Love Your Monsters - Why We Must Care for Our Technologies As We Do Our Children (Latour 2010)
Like Frankenstein, genetically modified organisms sometimes give me the creeps. So I was interested to find out what happens when technoscientific hybrids are examined with interest, instead of disgust. In ‘Hybrids, Chimeras and other Monsters’ the goal was to step away from the yuk-factor, and to take a closer look at BioArt from artists like Guy Ben-Ary. His thought-provoking work In-Potentia is a piece that transforms foreskin cells into neural networks using induced pluripotent stem cells (iPSCs) technology. IPSCs technology is a recent biomedical technique, which is still in experimental stage. This made me think about the development of biomedicine. What does ‘reprogramming’ cells do to the conceptualisation of what it means to be human?
The in-depth interview with BioArtist Guy Ben-Ary, moderated by Laura Mudde really made my head spin. His art revolves around semi-living entities and questions of agency. His latest project In-Potentia is a speculative techno-scientific experiment with disembodied human material, diagnostic equipment and a stem cell reprogramming technique called induced pluripotent stem cells (IPSCs). In short, iPSCs are cells that have been reprogrammed from regular assigned cells such as skin cells, into stem cells, which can be reassigned into other cell types such as blood cells, or neurons. In-Potentia uses the method of iPSCs to reprogram foreskin cells into IPSCs, and then into neural networks. In this work, questions on the disembodiment of life are raised, which can be seen in the journey of foreskin cells into stem cells, and back into neurons. To me, this made me think of how life is never fixed, but always in a transit state, which was also emphasised in the lecture by Joanna Jeśman.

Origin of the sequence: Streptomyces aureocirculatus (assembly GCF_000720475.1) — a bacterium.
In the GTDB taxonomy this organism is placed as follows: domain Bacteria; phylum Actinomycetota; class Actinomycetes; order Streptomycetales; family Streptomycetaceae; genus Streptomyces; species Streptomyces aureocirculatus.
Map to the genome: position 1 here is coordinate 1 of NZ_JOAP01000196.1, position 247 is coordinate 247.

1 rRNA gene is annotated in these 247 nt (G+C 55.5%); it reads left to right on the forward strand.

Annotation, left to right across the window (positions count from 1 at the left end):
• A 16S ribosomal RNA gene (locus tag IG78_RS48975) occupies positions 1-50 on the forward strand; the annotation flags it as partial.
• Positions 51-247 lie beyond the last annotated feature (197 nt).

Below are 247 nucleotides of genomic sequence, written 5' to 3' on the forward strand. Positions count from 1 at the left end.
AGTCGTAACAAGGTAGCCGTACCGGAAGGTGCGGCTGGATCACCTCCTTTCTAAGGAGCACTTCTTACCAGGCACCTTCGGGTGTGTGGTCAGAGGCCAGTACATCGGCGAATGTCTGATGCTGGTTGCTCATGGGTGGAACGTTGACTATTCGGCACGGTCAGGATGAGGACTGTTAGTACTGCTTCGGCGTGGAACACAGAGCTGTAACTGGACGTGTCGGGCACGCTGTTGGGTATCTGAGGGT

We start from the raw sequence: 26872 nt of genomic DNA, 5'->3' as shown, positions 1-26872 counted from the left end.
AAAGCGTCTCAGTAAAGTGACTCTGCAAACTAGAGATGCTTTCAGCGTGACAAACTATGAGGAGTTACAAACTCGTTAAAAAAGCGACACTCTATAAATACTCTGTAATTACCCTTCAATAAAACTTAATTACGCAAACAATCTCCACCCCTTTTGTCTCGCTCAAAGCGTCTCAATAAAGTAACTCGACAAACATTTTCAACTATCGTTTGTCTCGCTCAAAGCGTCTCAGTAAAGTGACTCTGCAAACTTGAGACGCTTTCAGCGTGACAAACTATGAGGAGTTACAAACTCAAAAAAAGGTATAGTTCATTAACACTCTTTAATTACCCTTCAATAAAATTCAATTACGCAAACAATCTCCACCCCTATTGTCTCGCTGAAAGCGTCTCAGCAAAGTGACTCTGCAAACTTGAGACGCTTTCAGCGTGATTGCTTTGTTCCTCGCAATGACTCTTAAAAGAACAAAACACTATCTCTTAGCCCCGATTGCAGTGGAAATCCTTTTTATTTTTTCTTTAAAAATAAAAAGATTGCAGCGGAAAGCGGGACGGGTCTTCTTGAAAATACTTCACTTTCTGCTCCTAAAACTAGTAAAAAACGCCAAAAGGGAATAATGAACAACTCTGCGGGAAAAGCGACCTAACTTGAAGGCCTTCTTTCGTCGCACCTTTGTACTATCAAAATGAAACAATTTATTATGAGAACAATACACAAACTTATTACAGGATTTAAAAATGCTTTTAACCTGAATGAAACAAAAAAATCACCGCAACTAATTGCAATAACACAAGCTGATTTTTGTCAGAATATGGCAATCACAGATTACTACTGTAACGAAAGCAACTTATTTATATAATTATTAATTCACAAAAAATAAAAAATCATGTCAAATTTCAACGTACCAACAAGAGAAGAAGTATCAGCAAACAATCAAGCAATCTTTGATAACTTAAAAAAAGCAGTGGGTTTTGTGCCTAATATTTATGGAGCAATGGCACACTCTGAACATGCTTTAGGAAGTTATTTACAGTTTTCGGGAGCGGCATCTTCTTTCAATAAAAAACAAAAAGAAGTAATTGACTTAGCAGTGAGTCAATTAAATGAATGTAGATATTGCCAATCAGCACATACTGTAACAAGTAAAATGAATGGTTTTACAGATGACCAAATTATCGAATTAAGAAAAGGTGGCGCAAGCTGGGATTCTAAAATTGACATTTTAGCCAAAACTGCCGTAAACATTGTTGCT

Joanna explained posthumanist theory, starting with the work of famous techno-feminist Donna Haraway and her classic work on the Cyborg. Like Frankenstein or the Terminator, the cyborg is a hybrid of nature and culture, part human and part machine. However, to what extent can the distinction be made as to what is machine, and what is nature? Examples of this hybridity can be found in everyday life, like contact lenses, pace makers, or even heart valves made of pigs. So in some aspect, aren’t we all cyborgs? A thing I learned from Joanna, is that it is important to love, cherish and investigate technoscientific monsters, these hybrids of nature and culture. Careful examination and critical investigations in BioArt give non-scientists like me a glimpse as to what goes on in the lab, and create space for questioning the motives and ethics of biotechnology and its development. In a very direct way, we are already posthuman.
‘Hybrids, Chimeras and Other Monsters’ was the first in the series living tissues and living issues, three evenings presented by the Open Wetlab that looks at how technology shapes new relations between organisms and in turn how technology is shaped by those organisms.